Our neighboring Andromeda Galaxy may look benign, but it's really a massive cannibal, sitting surrounded by the undigested remnants of the galaxies it's eaten. European scientists have mapped the galaxy anew, and found stars that came from elsewhere.
Writing in the new issue of Nature, the researchers explain that Andromeda is surrounded by a halo of remnants from other galaxies, and this provides evidence for the "hierarchical" model of galaxy development, where bigger galaxies grow by eating smaller ones:
In hierarchical cosmological models1, galaxies grow in mass through the continual accretion of smaller ones. The tidal disruption of these systems is expected to result in loosely bound stars surrounding the galaxy, at distances that reach 10–100 times the radius of the central disk2, 3. The number, luminosity and morphology of the relics of this process provide significant clues to galaxy formation history4, but obtaining a comprehensive survey of these components is difficult because of their intrinsic faintness and vast extent. Here we report a panoramic survey of the Andromeda galaxy (M31). We detect stars and coherent structures that are almost certainly remnants of dwarf galaxies destroyed by the tidal field of M31. An improved census of their surviving counterparts implies that three-quarters of M31's satellites brighter than Mv = -6 await discovery. The brightest companion, Triangulum (M33), is surrounded by a stellar structure that provides persuasive evidence for a recent encounter with M31. This panorama of galaxy structure directly confirms the basic tenets of the hierarchical galaxy formation model and reveals the shared history of M31 and M33 in the unceasing build-up of galaxies.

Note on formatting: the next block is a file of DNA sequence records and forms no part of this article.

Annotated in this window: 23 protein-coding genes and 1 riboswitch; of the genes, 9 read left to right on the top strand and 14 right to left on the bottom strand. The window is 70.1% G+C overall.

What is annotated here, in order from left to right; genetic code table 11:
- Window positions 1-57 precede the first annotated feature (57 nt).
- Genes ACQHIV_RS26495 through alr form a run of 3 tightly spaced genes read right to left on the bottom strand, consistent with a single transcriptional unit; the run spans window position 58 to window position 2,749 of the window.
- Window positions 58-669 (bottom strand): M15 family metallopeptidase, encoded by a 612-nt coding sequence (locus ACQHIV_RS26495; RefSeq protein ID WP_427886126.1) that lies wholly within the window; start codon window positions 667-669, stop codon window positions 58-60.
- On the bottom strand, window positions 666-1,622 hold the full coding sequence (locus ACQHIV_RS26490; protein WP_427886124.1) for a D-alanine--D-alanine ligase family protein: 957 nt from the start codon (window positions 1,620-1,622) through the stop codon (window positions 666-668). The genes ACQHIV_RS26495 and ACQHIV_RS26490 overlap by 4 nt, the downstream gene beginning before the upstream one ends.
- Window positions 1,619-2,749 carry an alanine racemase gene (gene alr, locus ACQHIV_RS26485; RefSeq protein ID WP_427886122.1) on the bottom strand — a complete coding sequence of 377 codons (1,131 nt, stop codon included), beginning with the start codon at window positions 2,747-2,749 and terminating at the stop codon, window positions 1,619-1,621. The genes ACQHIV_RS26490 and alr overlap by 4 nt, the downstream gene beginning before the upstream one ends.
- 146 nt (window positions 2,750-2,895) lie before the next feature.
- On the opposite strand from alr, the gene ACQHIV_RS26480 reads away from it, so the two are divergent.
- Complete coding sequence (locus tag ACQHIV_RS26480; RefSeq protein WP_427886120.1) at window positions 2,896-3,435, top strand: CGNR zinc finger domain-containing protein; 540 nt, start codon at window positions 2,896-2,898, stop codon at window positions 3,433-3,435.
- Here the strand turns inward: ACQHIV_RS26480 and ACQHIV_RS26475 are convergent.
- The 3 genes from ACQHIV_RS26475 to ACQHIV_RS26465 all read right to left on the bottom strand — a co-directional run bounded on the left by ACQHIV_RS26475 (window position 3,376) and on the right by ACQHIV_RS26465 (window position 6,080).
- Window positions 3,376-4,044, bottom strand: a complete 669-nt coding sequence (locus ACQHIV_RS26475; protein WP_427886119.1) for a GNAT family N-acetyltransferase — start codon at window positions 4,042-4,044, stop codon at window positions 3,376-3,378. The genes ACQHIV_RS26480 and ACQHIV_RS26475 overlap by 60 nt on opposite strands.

And here's a cool looking picture of Andromeda's orbit that they released:
Image of Triangulum Galaxy from NASA.